Following Sabbath lunch on October 19, the final breakout sessions of the Jesus and Politics conference included a panel entitled, “Jesus among the Social Issue Activists.” The panel was chaired by conference-organizer Michael Nixon, Andrews University VP for Diversity. On the panel were Claudia Allen, PhD Student and content manager of Messsage Magazine, and Sandy and Larry Feldman, a social worker and psychiatrist, respectively, and founding members of the Race Relations Council of Southwest Michigan.
Claudia began her opening remarks with examples of the range of issues amenable to social action: climate change, human trafficking, migrants and refugees, prison ministries, and race relations. She would be focusing her remarks on race relations. Claudia observed that people who are white often believe that because they are not racist, that they do not play any part in perpetuating racism. That makes discussing reparations a difficult conversation. It has been 400 years since slavery. Even though slaves were liberated, what does it mean for this country to repair the brokenness that this country has inflicted on black bodies?
Claudia suggested that it’s easy to become defensive about this because of our money, and it’s easy to think that this is not a spiritual or theological issue. But God is in favor of repair. Jacob offered to pay Esau, and Easu said, I don’t need all this. What Claudia wants is reconciliation. Regardless of race, we are still brothers and sisters. The task of white people is to be willing to pay forward. The task of African Americans is to be open to reconciliation. Heaven will not be segregated, she concluded, so how can we heal the nations now?
Sandy spoke next, pointing to the problem of putting people in boxes and othering them. In a conference she attended in Berkley, the participants were encouraged to turn to one another and say: sowabonga; I see you. When she and her husband, Larry, moved to St. Joseph, Michigan, they saw the river that divides the two communities, St. Joseph and Benton Harbor. They were stunned that people lived with this racial divide. They had been active in the civil rights movement and wanted to do things. John Lewis had said, When you pray, move your feet. Sandy and Larry decided they were not just moving to Michigan to take it easy. They started a Race Relations Council with black, brown, and white people. They outlined projects to make change. They started programs for grades 1–4 to interact across races, developed stories to keep their batteries charged for days when they were weary, they started a multiracial choir, and they started programs for white people to recognize their implicit bias and privilege. Sandy and Larry tried to make love a verb.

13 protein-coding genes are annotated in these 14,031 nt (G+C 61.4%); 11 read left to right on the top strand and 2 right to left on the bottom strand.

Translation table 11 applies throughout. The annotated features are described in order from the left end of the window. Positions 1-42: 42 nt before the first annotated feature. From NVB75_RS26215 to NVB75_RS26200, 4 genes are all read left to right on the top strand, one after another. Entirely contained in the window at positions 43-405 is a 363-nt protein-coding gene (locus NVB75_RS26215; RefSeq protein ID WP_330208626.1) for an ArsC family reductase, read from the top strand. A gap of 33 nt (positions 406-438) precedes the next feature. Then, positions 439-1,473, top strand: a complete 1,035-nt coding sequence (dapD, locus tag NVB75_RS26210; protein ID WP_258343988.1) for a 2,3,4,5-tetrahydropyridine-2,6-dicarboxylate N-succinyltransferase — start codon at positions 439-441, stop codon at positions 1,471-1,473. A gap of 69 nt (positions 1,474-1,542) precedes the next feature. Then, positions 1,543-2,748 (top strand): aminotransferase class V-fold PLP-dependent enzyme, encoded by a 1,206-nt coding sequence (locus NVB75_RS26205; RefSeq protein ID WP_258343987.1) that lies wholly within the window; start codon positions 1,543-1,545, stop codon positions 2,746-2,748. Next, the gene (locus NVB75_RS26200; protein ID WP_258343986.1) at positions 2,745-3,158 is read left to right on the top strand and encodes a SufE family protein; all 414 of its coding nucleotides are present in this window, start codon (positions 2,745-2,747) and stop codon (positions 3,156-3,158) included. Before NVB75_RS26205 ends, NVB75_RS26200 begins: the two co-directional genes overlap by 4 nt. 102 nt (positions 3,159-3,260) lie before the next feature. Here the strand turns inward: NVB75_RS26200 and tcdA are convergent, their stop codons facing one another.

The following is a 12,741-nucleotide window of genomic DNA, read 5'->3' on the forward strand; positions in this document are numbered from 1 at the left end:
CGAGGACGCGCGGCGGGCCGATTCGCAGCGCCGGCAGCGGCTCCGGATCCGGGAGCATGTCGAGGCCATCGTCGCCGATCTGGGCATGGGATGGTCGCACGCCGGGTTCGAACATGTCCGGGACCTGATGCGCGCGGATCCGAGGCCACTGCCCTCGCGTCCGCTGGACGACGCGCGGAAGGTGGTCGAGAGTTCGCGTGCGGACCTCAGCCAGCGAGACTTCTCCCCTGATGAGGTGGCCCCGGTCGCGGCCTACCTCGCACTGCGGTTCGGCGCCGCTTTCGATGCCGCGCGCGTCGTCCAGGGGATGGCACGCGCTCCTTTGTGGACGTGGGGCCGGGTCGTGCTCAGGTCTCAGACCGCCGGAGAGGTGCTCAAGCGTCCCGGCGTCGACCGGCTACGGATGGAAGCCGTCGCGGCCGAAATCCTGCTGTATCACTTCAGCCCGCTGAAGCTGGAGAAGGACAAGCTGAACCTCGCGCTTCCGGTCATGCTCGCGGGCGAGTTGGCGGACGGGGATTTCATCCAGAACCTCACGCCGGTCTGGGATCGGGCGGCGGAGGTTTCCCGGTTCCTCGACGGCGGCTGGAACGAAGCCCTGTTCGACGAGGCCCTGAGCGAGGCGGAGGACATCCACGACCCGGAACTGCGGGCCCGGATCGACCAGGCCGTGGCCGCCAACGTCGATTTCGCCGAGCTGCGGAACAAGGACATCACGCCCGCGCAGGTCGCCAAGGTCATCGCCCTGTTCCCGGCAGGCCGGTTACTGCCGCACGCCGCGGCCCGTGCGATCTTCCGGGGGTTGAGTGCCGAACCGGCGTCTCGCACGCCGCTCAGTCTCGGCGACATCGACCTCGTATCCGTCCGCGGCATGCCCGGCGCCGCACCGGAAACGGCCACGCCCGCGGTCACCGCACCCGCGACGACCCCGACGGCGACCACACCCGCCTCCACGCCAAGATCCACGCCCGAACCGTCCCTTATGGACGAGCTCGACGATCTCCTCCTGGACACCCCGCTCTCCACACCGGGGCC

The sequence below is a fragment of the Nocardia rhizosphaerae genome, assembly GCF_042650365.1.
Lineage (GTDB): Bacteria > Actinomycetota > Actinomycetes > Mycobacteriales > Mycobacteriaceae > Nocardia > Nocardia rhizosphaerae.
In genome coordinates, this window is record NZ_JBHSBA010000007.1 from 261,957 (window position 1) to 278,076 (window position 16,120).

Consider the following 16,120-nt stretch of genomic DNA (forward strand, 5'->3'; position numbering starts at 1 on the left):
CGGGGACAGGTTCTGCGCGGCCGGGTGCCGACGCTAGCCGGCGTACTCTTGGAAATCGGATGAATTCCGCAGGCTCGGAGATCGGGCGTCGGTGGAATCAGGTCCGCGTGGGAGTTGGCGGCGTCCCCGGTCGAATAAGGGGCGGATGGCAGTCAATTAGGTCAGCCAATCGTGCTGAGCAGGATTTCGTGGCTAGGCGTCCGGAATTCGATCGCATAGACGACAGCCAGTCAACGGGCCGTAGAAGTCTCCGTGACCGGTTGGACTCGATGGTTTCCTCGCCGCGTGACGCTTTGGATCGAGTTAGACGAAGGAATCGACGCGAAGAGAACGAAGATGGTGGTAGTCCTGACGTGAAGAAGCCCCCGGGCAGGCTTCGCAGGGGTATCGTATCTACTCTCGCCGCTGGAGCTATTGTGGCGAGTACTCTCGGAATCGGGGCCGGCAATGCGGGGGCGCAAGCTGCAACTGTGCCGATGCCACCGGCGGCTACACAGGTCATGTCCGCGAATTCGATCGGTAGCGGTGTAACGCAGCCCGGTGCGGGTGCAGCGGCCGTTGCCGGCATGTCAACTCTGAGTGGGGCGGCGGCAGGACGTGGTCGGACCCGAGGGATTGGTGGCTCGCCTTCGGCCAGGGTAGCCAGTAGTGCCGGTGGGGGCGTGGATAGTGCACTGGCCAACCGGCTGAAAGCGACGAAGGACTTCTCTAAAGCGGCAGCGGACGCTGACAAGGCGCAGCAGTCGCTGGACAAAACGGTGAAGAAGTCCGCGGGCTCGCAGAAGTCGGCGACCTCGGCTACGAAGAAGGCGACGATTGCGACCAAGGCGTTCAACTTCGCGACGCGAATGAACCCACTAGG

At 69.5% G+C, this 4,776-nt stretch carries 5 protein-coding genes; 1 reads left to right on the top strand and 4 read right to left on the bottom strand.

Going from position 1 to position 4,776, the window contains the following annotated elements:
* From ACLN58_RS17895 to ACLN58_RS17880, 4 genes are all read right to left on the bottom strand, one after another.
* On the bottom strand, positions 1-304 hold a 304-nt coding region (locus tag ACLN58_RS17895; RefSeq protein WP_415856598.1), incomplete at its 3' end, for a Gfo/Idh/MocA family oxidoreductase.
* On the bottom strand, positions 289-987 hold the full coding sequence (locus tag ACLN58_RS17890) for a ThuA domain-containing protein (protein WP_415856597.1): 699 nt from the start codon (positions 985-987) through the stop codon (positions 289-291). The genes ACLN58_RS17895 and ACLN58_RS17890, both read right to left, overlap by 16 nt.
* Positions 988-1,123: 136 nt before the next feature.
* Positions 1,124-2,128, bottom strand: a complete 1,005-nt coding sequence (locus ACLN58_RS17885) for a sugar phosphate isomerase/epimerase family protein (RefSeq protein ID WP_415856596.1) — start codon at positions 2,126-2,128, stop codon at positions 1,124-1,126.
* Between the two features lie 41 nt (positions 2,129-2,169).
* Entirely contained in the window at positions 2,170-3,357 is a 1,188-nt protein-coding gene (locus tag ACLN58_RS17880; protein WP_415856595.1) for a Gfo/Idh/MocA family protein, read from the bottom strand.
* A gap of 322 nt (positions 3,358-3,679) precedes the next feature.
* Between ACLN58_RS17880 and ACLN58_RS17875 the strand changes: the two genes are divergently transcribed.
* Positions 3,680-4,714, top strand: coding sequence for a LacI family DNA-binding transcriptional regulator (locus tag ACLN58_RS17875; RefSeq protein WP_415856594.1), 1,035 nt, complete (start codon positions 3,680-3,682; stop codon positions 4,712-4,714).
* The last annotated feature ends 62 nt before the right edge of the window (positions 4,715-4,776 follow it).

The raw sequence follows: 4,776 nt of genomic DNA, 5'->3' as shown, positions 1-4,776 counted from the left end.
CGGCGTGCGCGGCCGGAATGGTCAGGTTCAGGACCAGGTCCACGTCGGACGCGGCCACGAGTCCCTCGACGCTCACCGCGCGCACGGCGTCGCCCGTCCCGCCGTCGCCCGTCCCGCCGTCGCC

Christ’s teachings inspire them, but also teachings in Judaism. Specifically, tikun olam: repair the world. Sandy and Larry wrote a book called Building Bridges Across the Racial Divide. The principles they talk about can happen in the elevator. What they want is for us to be constructively self-conscious. Especially if you are white, Sandy said, it’s your job to get beyond those blind spots.
Sandy closed her remarks with an inspiring quote that is an interpretive summary of Talmudic commentary on Micah 6:8: “Do not be daunted by the enormity of the world’s grief. Do justly, now. Love mercy, now. Walk humbly, now. You are not obligated to complete the work, but neither are you free to abandon it.”
Larry spoke next, relating that based on decades of research, they think it is critical to bring people together. If one can reduce stereotypes and prejudice, maybe one can reduce discrimination. And if one can reduce discrimination, maybe American can be an equal-opportunity country. For Larry, the question is not whether but how to do reparations, and the time is now.
Larry summarized the research thusly: Children and adolescents who live in diverse settings learn the skills to work in diverse environments. They develop the ability to perceive and integrate different points of view. Diverse groups make better decisions. Diverse juries make better decisions. People who grow up in diverse communities are more likely to worship in diverse churches and send their kids to diverse schools.
Sandy, jumped in, pointing out that Martin Luther King Jr. embraced the principles of Martin Buber: The closest we can come to experiencing God on a personal level is when we have a connection with another human being that sees all the value in them and more. That is Buber’s I and thou relationship. Greed transforms a thou into an it. When you strip the humanity from the other, you can do anything to the other. We have to see the other as thou, and that means asking how can a person can flourish, that is, be all that God made them to be.